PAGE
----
Dr Suhaib Hasan is pushing for personal sharia law to be integrated into the British legal system
* What happened to ‘Rule Britannia?’ Is this once proud nation going to succumb to the 7th century barbarism of the Koranimals?
Amnah is a modern British Muslim. She is dressed in a denim skirt and her head is covered in a hijab. Poised and self-assured, she has come to meet Dr Suhaib Hasan, a silver-bearded sheikh who sits behind his desk, surrounded by religious books.
“But why would I have to observe the waiting period?” she asks him. “What are the reasons?” There is an urgency to her questions.
“These reasons don’t apply to me, that’s what I’m very confused about. If you could give me the reasons why I have to wait three months, then I’ll understand.”
Amnah is going through a divorce and is baffled at being told that she must wait for three months to remarry, considering that she hasn’t seen her estranged husband for two years.
She twists her sock-clad toes into the carpet, grasping one hand with the other in her lap, and fixes Dr Hasan with an intense look. He meets this with a simple reply: “These rulings are all in the Koran. The rulings are made for all.”
Amnah has little choice but to comply: Dr Hasan is a judge, and this is a sharia court – in east London. It sits, innocuously, at the end of a row of terrace houses in Leyton: a converted corner shop, with blinds on the windows, office- style partitions and a makeshift reception area.
It is one of dozens of sharia courts – also known as councils – that have been set up in mosques, Islamic centres and even schools across Britain. The number of British Muslims using the courts is increasing.
Islamic courts meet every week in the UK to rule on divorces and financial disputes. Clare Dwyer Hogg and Jonathan Wynne-Jones report on demands by senior Muslims that sharia be given legal authority .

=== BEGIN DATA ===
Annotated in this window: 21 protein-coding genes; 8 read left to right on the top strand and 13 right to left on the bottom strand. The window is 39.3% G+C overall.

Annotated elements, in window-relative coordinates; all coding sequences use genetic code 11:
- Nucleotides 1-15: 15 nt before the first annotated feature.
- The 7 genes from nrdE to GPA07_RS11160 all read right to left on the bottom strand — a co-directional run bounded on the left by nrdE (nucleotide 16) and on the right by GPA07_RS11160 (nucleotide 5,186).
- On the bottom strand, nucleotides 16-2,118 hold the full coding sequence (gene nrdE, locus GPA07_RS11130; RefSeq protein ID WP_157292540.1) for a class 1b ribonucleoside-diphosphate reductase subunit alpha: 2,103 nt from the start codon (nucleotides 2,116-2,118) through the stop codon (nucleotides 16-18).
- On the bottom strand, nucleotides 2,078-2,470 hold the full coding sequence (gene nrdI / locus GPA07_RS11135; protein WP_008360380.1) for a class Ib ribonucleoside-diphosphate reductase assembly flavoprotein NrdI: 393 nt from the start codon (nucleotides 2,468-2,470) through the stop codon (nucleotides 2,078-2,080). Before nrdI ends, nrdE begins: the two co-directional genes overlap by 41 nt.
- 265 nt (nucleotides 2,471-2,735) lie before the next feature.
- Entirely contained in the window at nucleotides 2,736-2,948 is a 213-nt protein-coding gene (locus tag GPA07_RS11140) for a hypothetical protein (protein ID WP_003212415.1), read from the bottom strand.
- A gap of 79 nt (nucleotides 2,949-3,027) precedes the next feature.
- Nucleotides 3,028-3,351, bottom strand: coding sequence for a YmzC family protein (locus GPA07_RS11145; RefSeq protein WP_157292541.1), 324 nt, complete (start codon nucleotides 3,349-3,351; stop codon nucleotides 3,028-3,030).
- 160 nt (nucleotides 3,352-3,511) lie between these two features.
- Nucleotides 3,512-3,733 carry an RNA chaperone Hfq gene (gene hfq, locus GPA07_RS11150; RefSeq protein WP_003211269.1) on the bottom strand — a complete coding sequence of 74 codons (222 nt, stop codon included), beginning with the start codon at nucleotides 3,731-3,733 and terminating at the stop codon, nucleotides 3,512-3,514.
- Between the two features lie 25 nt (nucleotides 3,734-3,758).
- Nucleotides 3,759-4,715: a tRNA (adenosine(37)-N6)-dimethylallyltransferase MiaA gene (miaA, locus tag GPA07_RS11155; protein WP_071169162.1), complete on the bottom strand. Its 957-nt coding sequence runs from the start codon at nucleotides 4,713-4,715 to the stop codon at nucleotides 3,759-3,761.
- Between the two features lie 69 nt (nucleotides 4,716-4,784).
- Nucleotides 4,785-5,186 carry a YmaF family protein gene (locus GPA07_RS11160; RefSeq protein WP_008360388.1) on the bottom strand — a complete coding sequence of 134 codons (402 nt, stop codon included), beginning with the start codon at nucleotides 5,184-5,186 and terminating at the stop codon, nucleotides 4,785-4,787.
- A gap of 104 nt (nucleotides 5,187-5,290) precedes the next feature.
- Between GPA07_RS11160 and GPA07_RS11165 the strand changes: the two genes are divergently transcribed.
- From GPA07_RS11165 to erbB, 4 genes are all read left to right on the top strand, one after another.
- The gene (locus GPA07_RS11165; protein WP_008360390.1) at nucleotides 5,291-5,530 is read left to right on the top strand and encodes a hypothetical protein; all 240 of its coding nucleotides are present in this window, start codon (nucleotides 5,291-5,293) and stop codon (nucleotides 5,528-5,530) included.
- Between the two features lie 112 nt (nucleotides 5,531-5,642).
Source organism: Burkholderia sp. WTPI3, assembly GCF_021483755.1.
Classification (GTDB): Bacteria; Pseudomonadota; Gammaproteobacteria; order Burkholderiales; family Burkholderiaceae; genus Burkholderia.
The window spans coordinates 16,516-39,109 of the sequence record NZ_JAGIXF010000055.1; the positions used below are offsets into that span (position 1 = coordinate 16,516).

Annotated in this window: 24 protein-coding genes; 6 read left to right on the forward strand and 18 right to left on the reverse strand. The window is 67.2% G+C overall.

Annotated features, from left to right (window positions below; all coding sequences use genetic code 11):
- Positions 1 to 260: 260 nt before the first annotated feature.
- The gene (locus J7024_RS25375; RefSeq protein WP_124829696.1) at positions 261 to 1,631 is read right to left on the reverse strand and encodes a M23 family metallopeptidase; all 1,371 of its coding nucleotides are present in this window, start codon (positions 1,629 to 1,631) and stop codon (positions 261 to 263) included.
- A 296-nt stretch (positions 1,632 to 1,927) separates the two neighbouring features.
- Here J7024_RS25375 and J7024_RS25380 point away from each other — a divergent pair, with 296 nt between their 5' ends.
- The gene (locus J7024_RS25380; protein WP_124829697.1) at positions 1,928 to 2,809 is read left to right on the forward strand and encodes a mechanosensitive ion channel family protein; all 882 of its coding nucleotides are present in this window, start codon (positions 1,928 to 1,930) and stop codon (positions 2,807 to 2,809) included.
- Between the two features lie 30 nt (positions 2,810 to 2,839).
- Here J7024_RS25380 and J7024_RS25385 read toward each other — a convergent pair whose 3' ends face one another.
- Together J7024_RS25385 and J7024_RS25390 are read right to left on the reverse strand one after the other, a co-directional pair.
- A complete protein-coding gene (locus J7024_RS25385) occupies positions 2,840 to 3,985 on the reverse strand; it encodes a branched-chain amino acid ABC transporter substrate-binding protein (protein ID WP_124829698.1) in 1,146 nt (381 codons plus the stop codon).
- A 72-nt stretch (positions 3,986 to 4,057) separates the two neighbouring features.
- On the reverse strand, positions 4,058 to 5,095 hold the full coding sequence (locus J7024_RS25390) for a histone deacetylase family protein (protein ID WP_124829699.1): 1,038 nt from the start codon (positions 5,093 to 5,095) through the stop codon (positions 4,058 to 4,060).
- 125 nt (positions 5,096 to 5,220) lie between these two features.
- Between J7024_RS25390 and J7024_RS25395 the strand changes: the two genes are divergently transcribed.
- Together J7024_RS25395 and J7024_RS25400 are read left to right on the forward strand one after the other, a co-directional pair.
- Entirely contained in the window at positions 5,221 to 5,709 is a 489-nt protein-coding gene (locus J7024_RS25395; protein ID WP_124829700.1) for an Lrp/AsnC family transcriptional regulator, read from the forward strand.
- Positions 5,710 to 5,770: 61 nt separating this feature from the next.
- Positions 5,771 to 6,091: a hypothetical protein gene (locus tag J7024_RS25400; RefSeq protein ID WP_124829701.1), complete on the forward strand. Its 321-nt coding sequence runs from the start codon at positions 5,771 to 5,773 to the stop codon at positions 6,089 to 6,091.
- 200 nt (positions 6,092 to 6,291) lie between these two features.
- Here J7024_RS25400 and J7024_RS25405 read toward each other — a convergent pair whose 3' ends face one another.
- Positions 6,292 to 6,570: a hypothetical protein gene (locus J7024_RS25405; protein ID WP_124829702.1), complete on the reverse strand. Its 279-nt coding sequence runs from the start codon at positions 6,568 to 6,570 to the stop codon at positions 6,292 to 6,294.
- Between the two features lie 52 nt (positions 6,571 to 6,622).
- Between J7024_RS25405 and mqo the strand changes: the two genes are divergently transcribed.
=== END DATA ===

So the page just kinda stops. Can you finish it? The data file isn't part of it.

Dr Hasan, who has been presiding over sharia courts in Britain for more than 25 years, argues that British law would benefit from integrating aspects of Islamic personal law into the civil system, so that divorces could be rubber-stamped in the same way, for example, that Jewish couples who go to the Beth Din court have their divorce recognised in secular courts.
“Penal law is the duty of the Muslim state – it is not in the hands of any public institution like us to handle it. Only a Muslim government that believes in Islam is going to implement it. So there is no question of asking for penal law to be introduced here in the UK – that is out of the question.”
Despite this, Dr Hasan is open in supporting the severe punishments meted out in countries where sharia law governs the country.
“Even though cutting off the hands and feet, or flogging the drunkard and fornicator, seem to be very abhorrent, once they are implemented, they become a deterrent for the whole society.
“This is why in Saudi Arabia, for example, where these measures are implemented, the crime rate is very, very, low,” he told The Sunday Telegraph.
In a documentary to be screened on Channel 4 next month, entitled Divorce: Sharia Style, Dr Hasan goes further, advocating a sharia system for Britain. “If sharia law is implemented, then you can turn this country into a haven of peace because once a thief’s hand is cut off nobody is going to steal,” he says.
“Once, just only once, if an adulterer is stoned nobody is going to commit this crime at all.
“We want to offer it to the British society. If they accept it, it is for their good and if they don’t accept it they’ll need more and more prisons.”
These sentiments, and the vast cultural gulf they expose, alarm many in the West and go to the heart of the debate about the level of integration among Muslims living in Britain and their acceptance of British values.
Many are uncomfortable with the idea of linking sharia to civil law in Britain. In The Sunday Telegraph earlier this month, Michael Nazir-Ali, the Bishop of Rochester, wrote: “Attempts have been made to impose an “Islamic” character on certain areas?… There is pressure already to relate aspects of the sharia to civil law in Britain. To some extent this is already true of arrangements for sharia-compliant banking but have the far-reaching implications of this been fully considered?”
There are also issues around the Islamic approach to equality and human rights that make integration with British law problematic and contentious.
* Mass-Internment & deportations could solve many of these problems. Unfortunately the dhimmi Brits are not quite there yet…